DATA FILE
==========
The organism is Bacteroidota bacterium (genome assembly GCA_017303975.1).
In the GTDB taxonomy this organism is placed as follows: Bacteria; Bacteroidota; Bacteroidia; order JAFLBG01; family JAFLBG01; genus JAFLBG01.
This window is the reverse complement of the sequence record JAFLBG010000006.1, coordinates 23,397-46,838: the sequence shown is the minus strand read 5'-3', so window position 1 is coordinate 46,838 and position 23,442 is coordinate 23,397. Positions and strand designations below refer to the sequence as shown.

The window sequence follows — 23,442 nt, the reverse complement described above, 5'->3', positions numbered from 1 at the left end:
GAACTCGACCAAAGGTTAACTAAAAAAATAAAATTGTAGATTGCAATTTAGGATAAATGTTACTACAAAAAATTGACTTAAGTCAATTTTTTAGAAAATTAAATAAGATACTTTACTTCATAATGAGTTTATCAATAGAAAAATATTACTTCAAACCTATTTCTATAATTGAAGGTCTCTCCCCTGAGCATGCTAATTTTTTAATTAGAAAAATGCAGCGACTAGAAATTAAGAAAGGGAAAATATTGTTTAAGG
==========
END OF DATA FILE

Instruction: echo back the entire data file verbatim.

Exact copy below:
The organism is Bacteroidota bacterium (genome assembly GCA_017303975.1).
In the GTDB taxonomy this organism is placed as follows: Bacteria; Bacteroidota; Bacteroidia; order JAFLBG01; family JAFLBG01; genus JAFLBG01.
This window is the reverse complement of the sequence record JAFLBG010000006.1, coordinates 23,397-46,838: the sequence shown is the minus strand read 5'-3', so window position 1 is coordinate 46,838 and position 23,442 is coordinate 23,397. Positions and strand designations below refer to the sequence as shown.

The window sequence follows — 23,442 nt, the reverse complement described above, 5'->3', positions numbered from 1 at the left end:
GAACTCGACCAAAGGTTAACTAAAAAAATAAAATTGTAGATTGCAATTTAGGATAAATGTTACTACAAAAAATTGACTTAAGTCAATTTTTTAGAAAATTAAATAAGATACTTTACTTCATAATGAGTTTATCAATAGAAAAATATTACTTCAAACCTATTTCTATAATTGAAGGTCTCTCCCCTGAGCATGCTAATTTTTTAATTAGAAAAATGCAGCGACTAGAAATTAAGAAAGGGAAAATATTGTTTAAGG